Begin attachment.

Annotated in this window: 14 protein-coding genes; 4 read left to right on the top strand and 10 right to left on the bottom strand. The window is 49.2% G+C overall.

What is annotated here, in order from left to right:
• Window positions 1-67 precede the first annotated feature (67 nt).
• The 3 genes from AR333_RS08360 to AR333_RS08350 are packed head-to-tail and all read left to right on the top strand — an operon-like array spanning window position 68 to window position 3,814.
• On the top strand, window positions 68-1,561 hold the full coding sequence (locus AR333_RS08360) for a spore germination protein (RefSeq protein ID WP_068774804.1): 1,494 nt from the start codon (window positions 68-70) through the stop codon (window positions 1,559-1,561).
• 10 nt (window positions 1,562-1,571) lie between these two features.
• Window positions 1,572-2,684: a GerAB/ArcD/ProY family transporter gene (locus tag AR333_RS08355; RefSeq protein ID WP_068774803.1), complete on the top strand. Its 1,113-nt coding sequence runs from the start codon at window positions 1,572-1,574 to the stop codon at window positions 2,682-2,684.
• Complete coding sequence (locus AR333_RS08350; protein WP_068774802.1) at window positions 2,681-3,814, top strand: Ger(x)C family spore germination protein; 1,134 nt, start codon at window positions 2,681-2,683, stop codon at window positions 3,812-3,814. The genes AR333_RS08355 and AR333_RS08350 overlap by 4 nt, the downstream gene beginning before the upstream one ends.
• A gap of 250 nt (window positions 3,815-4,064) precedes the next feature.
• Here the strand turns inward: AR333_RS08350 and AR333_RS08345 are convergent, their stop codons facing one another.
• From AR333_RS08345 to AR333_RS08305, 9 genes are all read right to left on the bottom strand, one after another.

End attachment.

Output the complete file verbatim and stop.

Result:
Annotated in this window: 14 protein-coding genes; 4 read left to right on the top strand and 10 right to left on the bottom strand. The window is 49.2% G+C overall.

What is annotated here, in order from left to right:
• Window positions 1-67 precede the first annotated feature (67 nt).
• The 3 genes from AR333_RS08360 to AR333_RS08350 are packed head-to-tail and all read left to right on the top strand — an operon-like array spanning window position 68 to window position 3,814.
• On the top strand, window positions 68-1,561 hold the full coding sequence (locus AR333_RS08360) for a spore germination protein (RefSeq protein ID WP_068774804.1): 1,494 nt from the start codon (window positions 68-70) through the stop codon (window positions 1,559-1,561).
• 10 nt (window positions 1,562-1,571) lie between these two features.
• Window positions 1,572-2,684: a GerAB/ArcD/ProY family transporter gene (locus tag AR333_RS08355; RefSeq protein ID WP_068774803.1), complete on the top strand. Its 1,113-nt coding sequence runs from the start codon at window positions 1,572-1,574 to the stop codon at window positions 2,682-2,684.
• Complete coding sequence (locus AR333_RS08350; protein WP_068774802.1) at window positions 2,681-3,814, top strand: Ger(x)C family spore germination protein; 1,134 nt, start codon at window positions 2,681-2,683, stop codon at window positions 3,812-3,814. The genes AR333_RS08355 and AR333_RS08350 overlap by 4 nt, the downstream gene beginning before the upstream one ends.
• A gap of 250 nt (window positions 3,815-4,064) precedes the next feature.
• Here the strand turns inward: AR333_RS08350 and AR333_RS08345 are convergent, their stop codons facing one another.
• From AR333_RS08345 to AR333_RS08305, 9 genes are all read right to left on the bottom strand, one after another.